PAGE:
Once Allocator passes a set of sub-tasks to Dispatcher, it will stand by and monitor an event queue. Dispatcher uses some pre-defined API to send sub-task events to Allocator. When Dispatcher makes any decision with regard to the sub-tasks in its queue, it adds an event to the event queue. Allocator can monitor this queue to see if it needs to make any further scheduling decision.
- Implementing Scheduling Algorithms using the Framework
In addition to sub-task finish events, events including the exact time when a sub-task is executed, suspended, or terminated are sent to the event queue by Dispatcher. Allocator can request to be awakened when a particular type of event occurs in conjunction with any or all of the sub-tasks it has passed to Dispatcher. It can also be awakened when a new real-time task arrives. Once awakened, Allocator can make new scheduling decisions and pass on more sub-tasks to Dispatcher.
Different scheduling algorithms require Allocator to update the scheduling attributes in a different way. On the other hand, when Dispatcher uses the attributes and makes scheduling decisions, it may use attributes in a different order. We now show how different scheduling algorithms can be implemented.
FIG. 10 shows how some simple scheduling algorithm may be implemented. For each scheduling algorithm, we show the actual value assigned to each sub-task attribute and also the scheduling parameter used by the Dispatcher. In the table, the smaller the priority value, the higher the priority. For example, in the well-known rate monotonic scheduling algorithm (RM), the smaller the period value, the higher the priority. No other algorithm in FIG. 10 except RM has a priority value. RM and Earliest Deadline First (EDF) are designed for periodic tasks. The period when a sub-task is created defines its eligible interval. The eligible interval for time-driven (TD) sub-tasks is defined by the TD scheduler used. For share-driven (SD) sub-tasks, their virtual deadline (computed by their shares and execution budget) defines the end of the eligible interval. In all schedulers, we assign the budget to be the pre-defined sub-task execution time.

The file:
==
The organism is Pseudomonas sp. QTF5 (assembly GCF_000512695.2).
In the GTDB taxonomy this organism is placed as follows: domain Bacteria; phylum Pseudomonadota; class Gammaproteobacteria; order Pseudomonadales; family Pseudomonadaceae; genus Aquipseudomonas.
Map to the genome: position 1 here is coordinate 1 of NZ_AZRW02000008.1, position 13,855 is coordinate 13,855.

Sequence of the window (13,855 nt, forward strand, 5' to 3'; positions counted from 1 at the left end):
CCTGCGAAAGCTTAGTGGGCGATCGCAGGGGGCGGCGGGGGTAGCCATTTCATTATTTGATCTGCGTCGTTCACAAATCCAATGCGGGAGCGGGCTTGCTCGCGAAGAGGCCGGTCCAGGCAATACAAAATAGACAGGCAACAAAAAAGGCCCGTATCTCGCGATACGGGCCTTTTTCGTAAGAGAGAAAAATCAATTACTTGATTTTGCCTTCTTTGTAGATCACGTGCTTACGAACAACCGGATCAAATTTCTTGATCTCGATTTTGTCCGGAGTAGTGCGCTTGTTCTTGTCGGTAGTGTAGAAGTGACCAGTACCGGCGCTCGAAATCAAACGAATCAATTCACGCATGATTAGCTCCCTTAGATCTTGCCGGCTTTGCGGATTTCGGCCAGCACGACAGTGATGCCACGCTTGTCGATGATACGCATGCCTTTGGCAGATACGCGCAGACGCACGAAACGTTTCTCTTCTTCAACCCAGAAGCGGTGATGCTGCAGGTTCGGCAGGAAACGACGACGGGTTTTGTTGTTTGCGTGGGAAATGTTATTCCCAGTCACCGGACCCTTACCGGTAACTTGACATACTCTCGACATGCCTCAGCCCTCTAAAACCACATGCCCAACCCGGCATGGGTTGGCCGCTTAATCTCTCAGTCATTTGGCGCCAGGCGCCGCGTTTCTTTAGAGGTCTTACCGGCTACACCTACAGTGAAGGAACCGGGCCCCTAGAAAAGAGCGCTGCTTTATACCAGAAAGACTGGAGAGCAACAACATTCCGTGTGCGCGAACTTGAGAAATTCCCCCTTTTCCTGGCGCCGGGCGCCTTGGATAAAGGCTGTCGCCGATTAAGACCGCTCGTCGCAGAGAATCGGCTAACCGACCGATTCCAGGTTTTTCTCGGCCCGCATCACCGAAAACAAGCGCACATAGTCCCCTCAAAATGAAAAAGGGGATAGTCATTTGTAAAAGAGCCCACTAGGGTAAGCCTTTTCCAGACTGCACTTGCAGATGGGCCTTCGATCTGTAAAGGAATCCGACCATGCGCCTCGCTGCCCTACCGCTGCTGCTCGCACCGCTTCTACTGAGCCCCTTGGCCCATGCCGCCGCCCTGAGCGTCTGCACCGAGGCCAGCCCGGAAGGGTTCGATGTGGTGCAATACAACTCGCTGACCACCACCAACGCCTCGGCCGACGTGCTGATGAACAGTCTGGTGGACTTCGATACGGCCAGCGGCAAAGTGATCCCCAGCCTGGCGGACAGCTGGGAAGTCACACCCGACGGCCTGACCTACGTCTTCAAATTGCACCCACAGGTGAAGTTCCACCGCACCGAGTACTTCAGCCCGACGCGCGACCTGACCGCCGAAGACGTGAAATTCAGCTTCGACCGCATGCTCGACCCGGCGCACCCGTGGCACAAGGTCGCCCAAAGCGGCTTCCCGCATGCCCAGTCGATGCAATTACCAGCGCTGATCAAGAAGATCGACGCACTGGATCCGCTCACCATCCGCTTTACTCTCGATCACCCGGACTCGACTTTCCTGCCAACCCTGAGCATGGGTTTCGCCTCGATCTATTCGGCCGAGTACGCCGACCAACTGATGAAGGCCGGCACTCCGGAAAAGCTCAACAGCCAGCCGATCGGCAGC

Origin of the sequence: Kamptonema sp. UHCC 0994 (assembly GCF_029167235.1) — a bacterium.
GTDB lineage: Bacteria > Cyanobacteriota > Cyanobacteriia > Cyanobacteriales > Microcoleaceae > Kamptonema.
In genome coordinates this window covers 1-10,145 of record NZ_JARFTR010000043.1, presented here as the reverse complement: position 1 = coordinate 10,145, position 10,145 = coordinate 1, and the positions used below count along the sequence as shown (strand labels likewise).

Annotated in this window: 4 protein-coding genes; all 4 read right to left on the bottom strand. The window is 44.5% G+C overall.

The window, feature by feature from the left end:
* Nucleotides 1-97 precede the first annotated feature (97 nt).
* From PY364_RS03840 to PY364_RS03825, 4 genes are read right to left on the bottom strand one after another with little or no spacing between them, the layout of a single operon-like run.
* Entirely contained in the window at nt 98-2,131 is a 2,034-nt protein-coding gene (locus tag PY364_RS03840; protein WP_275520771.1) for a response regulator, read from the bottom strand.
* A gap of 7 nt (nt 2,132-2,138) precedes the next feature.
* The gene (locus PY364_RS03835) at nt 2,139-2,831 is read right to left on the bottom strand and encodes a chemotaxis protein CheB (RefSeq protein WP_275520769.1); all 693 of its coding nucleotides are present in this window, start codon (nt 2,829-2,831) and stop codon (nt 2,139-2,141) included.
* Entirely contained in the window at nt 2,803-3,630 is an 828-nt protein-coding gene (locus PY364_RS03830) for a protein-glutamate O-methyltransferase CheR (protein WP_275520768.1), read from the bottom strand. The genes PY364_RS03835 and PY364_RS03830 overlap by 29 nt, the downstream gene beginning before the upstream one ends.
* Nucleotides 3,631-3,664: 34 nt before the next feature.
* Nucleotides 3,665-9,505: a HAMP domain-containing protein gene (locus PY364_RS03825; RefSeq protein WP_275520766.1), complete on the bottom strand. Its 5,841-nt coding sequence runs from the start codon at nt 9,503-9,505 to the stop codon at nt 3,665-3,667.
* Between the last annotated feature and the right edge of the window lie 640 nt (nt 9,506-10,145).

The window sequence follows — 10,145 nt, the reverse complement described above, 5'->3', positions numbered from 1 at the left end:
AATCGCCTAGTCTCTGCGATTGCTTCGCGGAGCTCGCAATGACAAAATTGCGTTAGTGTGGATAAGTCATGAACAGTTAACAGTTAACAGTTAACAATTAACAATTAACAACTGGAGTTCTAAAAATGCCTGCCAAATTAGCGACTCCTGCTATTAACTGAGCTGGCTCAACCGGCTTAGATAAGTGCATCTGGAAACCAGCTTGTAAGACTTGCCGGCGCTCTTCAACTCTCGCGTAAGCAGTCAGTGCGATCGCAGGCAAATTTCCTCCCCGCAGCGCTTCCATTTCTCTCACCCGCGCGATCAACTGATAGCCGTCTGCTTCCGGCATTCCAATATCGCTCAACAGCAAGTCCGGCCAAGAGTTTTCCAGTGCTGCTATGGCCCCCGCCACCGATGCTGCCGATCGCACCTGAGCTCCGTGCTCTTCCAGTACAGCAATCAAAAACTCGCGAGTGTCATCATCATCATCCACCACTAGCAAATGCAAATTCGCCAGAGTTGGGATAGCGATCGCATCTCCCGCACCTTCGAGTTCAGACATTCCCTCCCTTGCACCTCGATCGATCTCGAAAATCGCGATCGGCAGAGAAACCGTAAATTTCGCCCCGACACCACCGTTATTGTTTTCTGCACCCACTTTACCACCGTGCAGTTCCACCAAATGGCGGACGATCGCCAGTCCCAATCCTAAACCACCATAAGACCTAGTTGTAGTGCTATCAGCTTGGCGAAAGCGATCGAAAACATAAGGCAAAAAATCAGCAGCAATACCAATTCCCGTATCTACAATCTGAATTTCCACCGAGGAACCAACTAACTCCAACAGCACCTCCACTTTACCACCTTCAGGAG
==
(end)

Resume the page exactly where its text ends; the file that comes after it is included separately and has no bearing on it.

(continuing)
In a generally preferred embodiment, an operating system using a plurality set of scheduler components and an operating system kernel comprises: (a) a first set of said plurality set of scheduler components having a plurality of sub-tasks, wherein said first set of scheduler components is a part of a user program for the operating system; and (b) a second set of said plurality set of scheduler components, wherein said second set of scheduler components is a part of the operating system kernel.
From the foregoing description, it should now be appreciated that an integrated multi-components scheduler for real-time operating systems has been disclosed. While the invention has been described with reference to a specific embodiment, the description is illustrative of the invention and is not to be construed as limiting the invention. Various modifications and applications may occur to those who are skilled in the art, without departing from the true spirit and scope of the invention, as described by the appended claims.